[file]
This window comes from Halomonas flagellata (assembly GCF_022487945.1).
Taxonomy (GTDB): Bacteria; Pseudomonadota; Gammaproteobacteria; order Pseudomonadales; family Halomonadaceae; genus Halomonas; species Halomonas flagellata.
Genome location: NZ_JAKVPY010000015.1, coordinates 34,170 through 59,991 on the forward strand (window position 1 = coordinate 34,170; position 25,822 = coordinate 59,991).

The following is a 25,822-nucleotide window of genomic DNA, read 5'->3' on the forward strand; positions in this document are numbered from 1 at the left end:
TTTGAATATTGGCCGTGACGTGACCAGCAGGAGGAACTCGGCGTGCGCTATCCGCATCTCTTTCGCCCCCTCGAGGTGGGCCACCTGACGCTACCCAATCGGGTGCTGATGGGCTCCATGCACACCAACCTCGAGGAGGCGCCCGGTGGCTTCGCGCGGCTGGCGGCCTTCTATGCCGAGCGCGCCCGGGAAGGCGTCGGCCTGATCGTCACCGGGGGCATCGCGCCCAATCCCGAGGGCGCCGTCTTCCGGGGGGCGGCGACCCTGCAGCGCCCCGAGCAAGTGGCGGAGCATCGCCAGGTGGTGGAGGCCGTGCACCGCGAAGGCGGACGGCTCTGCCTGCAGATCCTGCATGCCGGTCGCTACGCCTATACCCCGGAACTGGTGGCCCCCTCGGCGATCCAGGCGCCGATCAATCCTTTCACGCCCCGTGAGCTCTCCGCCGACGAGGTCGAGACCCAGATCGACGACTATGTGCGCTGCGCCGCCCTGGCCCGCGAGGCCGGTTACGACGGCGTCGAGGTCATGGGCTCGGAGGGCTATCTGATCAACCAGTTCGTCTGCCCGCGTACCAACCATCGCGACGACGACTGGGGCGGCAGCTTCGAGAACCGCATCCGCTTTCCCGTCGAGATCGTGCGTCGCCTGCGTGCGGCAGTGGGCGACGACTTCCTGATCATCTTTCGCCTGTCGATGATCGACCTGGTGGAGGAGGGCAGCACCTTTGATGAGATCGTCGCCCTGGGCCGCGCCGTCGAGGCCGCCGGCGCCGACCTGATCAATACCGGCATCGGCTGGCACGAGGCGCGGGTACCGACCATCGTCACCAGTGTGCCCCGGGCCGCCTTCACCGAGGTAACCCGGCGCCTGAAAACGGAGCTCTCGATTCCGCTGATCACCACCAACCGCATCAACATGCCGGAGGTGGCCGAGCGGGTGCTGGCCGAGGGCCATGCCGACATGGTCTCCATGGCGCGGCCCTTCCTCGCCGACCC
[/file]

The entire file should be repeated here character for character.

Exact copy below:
This window comes from Halomonas flagellata (assembly GCF_022487945.1).
Taxonomy (GTDB): Bacteria; Pseudomonadota; Gammaproteobacteria; order Pseudomonadales; family Halomonadaceae; genus Halomonas; species Halomonas flagellata.
Genome location: NZ_JAKVPY010000015.1, coordinates 34,170 through 59,991 on the forward strand (window position 1 = coordinate 34,170; position 25,822 = coordinate 59,991).

The following is a 25,822-nucleotide window of genomic DNA, read 5'->3' on the forward strand; positions in this document are numbered from 1 at the left end:
TTTGAATATTGGCCGTGACGTGACCAGCAGGAGGAACTCGGCGTGCGCTATCCGCATCTCTTTCGCCCCCTCGAGGTGGGCCACCTGACGCTACCCAATCGGGTGCTGATGGGCTCCATGCACACCAACCTCGAGGAGGCGCCCGGTGGCTTCGCGCGGCTGGCGGCCTTCTATGCCGAGCGCGCCCGGGAAGGCGTCGGCCTGATCGTCACCGGGGGCATCGCGCCCAATCCCGAGGGCGCCGTCTTCCGGGGGGCGGCGACCCTGCAGCGCCCCGAGCAAGTGGCGGAGCATCGCCAGGTGGTGGAGGCCGTGCACCGCGAAGGCGGACGGCTCTGCCTGCAGATCCTGCATGCCGGTCGCTACGCCTATACCCCGGAACTGGTGGCCCCCTCGGCGATCCAGGCGCCGATCAATCCTTTCACGCCCCGTGAGCTCTCCGCCGACGAGGTCGAGACCCAGATCGACGACTATGTGCGCTGCGCCGCCCTGGCCCGCGAGGCCGGTTACGACGGCGTCGAGGTCATGGGCTCGGAGGGCTATCTGATCAACCAGTTCGTCTGCCCGCGTACCAACCATCGCGACGACGACTGGGGCGGCAGCTTCGAGAACCGCATCCGCTTTCCCGTCGAGATCGTGCGTCGCCTGCGTGCGGCAGTGGGCGACGACTTCCTGATCATCTTTCGCCTGTCGATGATCGACCTGGTGGAGGAGGGCAGCACCTTTGATGAGATCGTCGCCCTGGGCCGCGCCGTCGAGGCCGCCGGCGCCGACCTGATCAATACCGGCATCGGCTGGCACGAGGCGCGGGTACCGACCATCGTCACCAGTGTGCCCCGGGCCGCCTTCACCGAGGTAACCCGGCGCCTGAAAACGGAGCTCTCGATTCCGCTGATCACCACCAACCGCATCAACATGCCGGAGGTGGCCGAGCGGGTGCTGGCCGAGGGCCATGCCGACATGGTCTCCATGGCGCGGCCCTTCCTCGCCGACCC